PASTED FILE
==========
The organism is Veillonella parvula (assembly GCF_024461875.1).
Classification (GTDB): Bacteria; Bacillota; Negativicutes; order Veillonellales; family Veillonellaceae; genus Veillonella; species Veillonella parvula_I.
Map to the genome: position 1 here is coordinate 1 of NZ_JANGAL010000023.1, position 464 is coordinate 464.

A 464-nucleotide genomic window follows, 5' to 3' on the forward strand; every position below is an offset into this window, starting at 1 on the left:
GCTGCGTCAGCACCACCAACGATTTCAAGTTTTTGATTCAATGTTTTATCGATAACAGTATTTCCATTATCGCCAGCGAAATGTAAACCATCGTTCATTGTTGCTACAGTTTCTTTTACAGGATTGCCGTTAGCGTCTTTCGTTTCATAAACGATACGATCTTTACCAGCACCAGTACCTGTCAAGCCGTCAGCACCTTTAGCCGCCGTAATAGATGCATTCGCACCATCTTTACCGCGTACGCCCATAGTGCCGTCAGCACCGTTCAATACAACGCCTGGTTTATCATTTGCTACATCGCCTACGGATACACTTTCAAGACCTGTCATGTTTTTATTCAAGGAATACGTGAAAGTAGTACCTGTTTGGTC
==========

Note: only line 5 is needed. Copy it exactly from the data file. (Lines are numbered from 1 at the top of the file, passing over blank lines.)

GCTGCGTCAGCACCACCAACGATTTCAAGTTTTTGATTCAATGTTTTATCGATAACAGTATTTCCATTATCGCCAGCGAAATGTAAACCATCGTTCATTGTTGCTACAGTTTCTTTTACAGGATTGCCGTTAGCGTCTTTCGTTTCATAAACGATACGATCTTTACCAGCACCAGTACCTGTCAAGCCGTCAGCACCTTTAGCCGCCGTAATAGATGCATTCGCACCATCTTTACCGCGTACGCCCATAGTGCCGTCAGCACCGTTCAATACAACGCCTGGTTTATCATTTGCTACATCGCCTACGGATACACTTTCAAGACCTGTCATGTTTTTATTCAAGGAATACGTGAAAGTAGTACCTGTTTGGTC